Auto enrolment might be a government-led enterprise, but the maxim of buyer beware remains relevant when selecting a workplace pension.
“There’s a definite difference in quality,” explains Henry Tapper of Pension PlayPen, a pension advisor. “The big master trusts that have experience, have established processes, strong governance - are doing really well. They typically have got the master trust assurance framework and are excelling in The Pension Regulator’s (TPR) new DC code.”
TPR’s DC code, as the regulator explains on its website, “sets out the standards of conduct and practice that we expect trustee boards of occupational pension schemes providing money purchase benefits to meet to comply with their legal duties”.
This code operates in tandem with the master trust assurance (MTA) framework, which was developed by the ICAEW in partnership with TPR. The MTA sets out how trustees can certify that a master trust has processes in place that demonstrate good governance standards.
Critically, adherence to the assurance framework is not mandatory - that may change, however - and currently TPR says that it “expects” all trusts to “obtain independent master trust assurance”. TPR has a list of master trusts who meet set criteria and have been independently reviewed available on its website.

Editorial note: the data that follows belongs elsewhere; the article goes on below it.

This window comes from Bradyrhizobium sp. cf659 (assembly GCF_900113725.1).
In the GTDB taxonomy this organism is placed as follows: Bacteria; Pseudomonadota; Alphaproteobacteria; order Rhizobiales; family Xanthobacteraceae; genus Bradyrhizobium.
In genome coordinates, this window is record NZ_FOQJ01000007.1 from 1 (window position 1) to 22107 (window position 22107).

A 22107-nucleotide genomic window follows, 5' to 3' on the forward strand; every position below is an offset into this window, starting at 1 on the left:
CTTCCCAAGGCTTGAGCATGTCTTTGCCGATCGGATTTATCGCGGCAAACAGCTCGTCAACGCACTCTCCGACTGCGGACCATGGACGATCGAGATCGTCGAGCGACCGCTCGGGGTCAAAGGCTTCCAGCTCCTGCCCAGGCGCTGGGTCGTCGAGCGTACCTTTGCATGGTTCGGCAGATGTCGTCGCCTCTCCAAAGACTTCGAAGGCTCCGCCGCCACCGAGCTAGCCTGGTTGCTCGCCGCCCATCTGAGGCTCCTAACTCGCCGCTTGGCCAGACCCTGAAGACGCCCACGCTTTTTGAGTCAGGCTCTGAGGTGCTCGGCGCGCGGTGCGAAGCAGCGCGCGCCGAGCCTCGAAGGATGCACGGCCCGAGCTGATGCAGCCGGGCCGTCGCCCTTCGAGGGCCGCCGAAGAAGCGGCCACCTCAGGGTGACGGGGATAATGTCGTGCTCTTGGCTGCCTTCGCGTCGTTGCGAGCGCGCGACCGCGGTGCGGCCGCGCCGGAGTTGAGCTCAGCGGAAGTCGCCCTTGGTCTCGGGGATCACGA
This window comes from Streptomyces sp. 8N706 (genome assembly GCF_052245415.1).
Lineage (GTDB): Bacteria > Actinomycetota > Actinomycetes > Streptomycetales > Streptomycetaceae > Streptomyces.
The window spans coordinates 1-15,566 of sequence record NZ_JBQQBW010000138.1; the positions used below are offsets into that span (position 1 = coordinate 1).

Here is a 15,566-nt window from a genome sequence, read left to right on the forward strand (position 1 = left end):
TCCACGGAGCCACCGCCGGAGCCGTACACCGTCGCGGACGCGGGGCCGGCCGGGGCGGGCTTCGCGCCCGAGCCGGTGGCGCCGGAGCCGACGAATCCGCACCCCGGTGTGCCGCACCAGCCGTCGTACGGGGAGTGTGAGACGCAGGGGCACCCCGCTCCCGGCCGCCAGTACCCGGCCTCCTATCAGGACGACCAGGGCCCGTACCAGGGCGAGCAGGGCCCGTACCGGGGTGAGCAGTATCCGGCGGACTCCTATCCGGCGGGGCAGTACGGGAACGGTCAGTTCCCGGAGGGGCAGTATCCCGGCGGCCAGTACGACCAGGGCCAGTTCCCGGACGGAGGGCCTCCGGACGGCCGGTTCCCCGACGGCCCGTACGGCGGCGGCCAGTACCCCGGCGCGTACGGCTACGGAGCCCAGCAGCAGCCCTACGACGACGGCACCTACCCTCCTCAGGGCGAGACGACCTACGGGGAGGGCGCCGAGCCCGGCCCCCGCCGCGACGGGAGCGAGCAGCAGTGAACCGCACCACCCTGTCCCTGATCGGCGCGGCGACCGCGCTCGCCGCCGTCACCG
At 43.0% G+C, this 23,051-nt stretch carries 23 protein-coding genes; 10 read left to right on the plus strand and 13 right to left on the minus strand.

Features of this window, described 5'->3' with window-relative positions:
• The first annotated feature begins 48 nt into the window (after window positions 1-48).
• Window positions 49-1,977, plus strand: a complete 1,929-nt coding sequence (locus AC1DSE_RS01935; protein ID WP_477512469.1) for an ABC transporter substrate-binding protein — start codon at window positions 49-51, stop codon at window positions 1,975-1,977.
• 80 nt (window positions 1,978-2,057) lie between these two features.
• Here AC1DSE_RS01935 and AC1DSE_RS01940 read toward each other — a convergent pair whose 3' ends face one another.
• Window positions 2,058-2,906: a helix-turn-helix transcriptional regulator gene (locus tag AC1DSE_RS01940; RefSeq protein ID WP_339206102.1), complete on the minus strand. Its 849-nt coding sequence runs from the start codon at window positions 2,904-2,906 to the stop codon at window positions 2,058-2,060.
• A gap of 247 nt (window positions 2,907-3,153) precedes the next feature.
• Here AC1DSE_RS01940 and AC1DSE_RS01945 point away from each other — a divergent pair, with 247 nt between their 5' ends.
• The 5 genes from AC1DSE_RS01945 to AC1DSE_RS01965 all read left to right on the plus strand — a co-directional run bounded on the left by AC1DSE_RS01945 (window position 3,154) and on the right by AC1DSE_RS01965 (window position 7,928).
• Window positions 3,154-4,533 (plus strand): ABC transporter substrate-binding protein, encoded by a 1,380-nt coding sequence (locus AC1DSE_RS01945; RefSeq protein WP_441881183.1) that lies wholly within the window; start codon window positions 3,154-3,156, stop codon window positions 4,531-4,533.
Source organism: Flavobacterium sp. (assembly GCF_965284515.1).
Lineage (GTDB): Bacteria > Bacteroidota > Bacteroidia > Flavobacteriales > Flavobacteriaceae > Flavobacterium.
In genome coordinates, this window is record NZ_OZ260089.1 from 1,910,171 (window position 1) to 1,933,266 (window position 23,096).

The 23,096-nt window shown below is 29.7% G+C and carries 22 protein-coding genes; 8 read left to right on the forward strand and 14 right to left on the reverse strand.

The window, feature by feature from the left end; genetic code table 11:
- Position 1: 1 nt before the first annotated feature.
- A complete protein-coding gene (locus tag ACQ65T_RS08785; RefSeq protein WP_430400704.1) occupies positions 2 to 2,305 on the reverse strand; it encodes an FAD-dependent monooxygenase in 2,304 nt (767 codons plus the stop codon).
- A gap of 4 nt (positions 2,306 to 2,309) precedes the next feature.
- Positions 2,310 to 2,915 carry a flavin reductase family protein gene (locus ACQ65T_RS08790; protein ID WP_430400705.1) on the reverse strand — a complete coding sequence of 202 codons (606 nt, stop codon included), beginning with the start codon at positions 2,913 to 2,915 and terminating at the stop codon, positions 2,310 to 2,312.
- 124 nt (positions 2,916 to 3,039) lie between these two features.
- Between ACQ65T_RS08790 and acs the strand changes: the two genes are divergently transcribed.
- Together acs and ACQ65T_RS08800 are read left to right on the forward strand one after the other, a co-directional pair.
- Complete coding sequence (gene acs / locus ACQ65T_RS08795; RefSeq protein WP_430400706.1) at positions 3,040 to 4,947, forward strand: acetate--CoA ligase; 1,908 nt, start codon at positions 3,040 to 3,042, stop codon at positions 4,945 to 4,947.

The most stable trusts, explains Tapper, already adhere to these codes. “There’s no problem with these high quality, large master trusts,” says Tapper. “They are properly capitalised and have strong backing. That’s the top end of the market. We’re very comfortable with that.”
There’s no problem with these high quality, large master trusts.”
Below these established trusts, Tapper explains there are what he classifies as two strata of master trusts. “In the middle of the market are a number of aspiring master trusts. With these organisations we have slightly less confidence, they are young, their business plans are in place, but they’re not there yet.”
It’s the trusts below these aspirational trusts that Tapper is concerned about. “These trusts are run by all kinds of organisations - some of which are pretty much one man bands - and these we’re not so confident about.”
“They don’t have the master trust assurance framework, they don’t have solid business plans and we think that a lot of them are simply trying to gather some assets on the quick. And they’re chancing it, really.”
The trusts aren’t inherently stable and there have been some failures. “Some master trusts or occupational trusts marketed into the AE market, are no longer in existence,” says Tapper.
The trusts aren’t inherently stable and there have been some failures.”
“The problem has proved to be how difficult it is to wind up these pensions. They have spent a lot of money trying to close the schemes down but it's remarkably difficult to close a pension scheme down.
“When you select a trust, it's important to remember that you are dealing with not only the business’s money but your employees’ money too - money that they are saving so that they can retire in comfort. That requires a lot of care.”